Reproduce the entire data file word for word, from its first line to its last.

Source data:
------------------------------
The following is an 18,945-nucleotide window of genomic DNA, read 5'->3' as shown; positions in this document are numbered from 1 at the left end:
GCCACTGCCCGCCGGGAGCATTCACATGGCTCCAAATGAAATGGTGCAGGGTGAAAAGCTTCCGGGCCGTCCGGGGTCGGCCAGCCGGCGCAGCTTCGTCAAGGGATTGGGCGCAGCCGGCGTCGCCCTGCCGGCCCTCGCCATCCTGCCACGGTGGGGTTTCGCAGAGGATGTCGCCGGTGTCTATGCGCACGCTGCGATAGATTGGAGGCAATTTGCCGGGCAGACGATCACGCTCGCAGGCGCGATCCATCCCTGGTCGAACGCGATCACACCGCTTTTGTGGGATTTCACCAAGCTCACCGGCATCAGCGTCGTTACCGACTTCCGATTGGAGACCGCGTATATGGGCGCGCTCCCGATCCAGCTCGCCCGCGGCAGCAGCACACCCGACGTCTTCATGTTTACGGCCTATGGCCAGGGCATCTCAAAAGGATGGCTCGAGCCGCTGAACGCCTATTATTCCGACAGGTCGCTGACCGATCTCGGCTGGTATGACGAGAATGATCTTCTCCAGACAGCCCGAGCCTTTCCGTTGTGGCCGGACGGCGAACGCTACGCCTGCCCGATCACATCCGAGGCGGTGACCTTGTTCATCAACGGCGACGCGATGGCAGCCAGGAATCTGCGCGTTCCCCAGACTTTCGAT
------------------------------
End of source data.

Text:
The following is an 18,945-nucleotide window of genomic DNA, read 5'->3' as shown; positions in this document are numbered from 1 at the left end:
GCCACTGCCCGCCGGGAGCATTCACATGGCTCCAAATGAAATGGTGCAGGGTGAAAAGCTTCCGGGCCGTCCGGGGTCGGCCAGCCGGCGCAGCTTCGTCAAGGGATTGGGCGCAGCCGGCGTCGCCCTGCCGGCCCTCGCCATCCTGCCACGGTGGGGTTTCGCAGAGGATGTCGCCGGTGTCTATGCGCACGCTGCGATAGATTGGAGGCAATTTGCCGGGCAGACGATCACGCTCGCAGGCGCGATCCATCCCTGGTCGAACGCGATCACACCGCTTTTGTGGGATTTCACCAAGCTCACCGGCATCAGCGTCGTTACCGACTTCCGATTGGAGACCGCGTATATGGGCGCGCTCCCGATCCAGCTCGCCCGCGGCAGCAGCACACCCGACGTCTTCATGTTTACGGCCTATGGCCAGGGCATCTCAAAAGGATGGCTCGAGCCGCTGAACGCCTATTATTCCGACAGGTCGCTGACCGATCTCGGCTGGTATGACGAGAATGATCTTCTCCAGACAGCCCGAGCCTTTCCGTTGTGGCCGGACGGCGAACGCTACGCCTGCCCGATCACATCCGAGGCGGTGACCTTGTTCATCAACGGCGACGCGATGGCAGCCAGGAATCTGCGCGTTCCCCAGACTTTCGAT